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Why Bhutan red rice. Is white rice bad for you?

Why Bhutan red rice. Is white rice bad for you?

Bhutanese red rice, is a native variety of medium-grain variety grown mostly in the western regions of the country. It is mostly grown in Paro, Punakha and Wangduephodrang valleys in Bhutan. It has a deep red color that fades to light pink when cooked. The red rice has a complex, earthy and nutty flavor, and each serving is nutrient-rich.

Bhutanese Red Rice is a whole grain. Recent medical research has indicated that the regular consumption of whole grains helps maintain healthy weight, improves cholesterol levels, lowers blood pressure and reduces the risk of heart disease, type 2 diabetes, and even certain cancers. 

Irrigated by the glacial waters of the Himalayas, Bhutanese red rice is naturally enriched with important minerals like potassium, magnesium and iron. An excellent source of dietary fiber, it supports healthy digestion and lowers the risk of heart disease. Bhutanese Red Rice also has a low Glycemic Load (GL), which means it breaks carbohydrates gradually and slowly in the body, maintaining stable blood sugar and insulin levels. This results in a prolonged sense of fullness and sustained energy.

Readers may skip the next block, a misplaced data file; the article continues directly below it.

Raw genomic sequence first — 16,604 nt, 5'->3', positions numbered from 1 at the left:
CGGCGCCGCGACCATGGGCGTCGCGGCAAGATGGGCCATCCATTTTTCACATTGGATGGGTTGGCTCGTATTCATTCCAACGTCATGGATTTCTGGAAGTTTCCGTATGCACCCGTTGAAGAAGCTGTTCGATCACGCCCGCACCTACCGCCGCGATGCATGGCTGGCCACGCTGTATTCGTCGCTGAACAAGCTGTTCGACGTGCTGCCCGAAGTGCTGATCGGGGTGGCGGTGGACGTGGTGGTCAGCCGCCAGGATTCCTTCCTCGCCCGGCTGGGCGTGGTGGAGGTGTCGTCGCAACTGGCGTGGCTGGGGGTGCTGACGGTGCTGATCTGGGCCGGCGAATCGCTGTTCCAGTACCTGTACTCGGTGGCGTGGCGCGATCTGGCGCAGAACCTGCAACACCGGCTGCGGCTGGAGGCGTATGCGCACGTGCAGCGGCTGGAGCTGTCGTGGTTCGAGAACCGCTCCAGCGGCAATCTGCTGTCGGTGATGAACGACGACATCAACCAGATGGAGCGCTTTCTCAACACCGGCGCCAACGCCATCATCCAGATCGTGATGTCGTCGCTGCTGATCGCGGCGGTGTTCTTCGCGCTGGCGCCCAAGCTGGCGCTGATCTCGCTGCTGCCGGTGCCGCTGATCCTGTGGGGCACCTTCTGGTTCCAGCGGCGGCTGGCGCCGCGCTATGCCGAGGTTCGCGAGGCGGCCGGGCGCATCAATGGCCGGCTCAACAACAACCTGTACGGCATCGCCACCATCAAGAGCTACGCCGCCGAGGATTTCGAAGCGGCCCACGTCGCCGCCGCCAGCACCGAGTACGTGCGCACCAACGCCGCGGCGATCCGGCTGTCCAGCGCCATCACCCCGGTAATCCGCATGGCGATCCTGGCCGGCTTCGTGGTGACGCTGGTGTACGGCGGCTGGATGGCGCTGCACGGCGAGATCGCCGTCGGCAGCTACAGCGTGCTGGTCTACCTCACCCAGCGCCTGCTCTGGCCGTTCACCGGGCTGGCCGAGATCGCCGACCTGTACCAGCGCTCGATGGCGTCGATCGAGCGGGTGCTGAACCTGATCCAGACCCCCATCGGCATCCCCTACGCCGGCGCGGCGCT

Filled with nutrients, Bhutanese Red Rice is a healthy, whole-grain addition to any meal. It also provides an excellent culinary option for those seeking wheat or gluten-free alternatives.

Why is white rice bad for you

White rice is considered as a staple food in most parts of Asia. In Bhutan, white rice is mostly imported from India although the Japanese variety of white rice is grown in western regions of the country.

However, white rice is associated with cardiovascular disease (CVD) risks. According to Harvard Medical School, white rice can spike blood  sugar levels to a level with the same effect as eating pure table sugar.

White rice undergoes a refining process that removes the most nutritious parts of the rice grain. On the other hand, Bhutanese Red Rice is harvested to retain both the bran (fiber-rich outer shell of the grain) and the germ (vitamin-rich inner seed of the grain). This results not only in a healthier food, but a tastier one too!

References
Dreams of Bhutan, 2021

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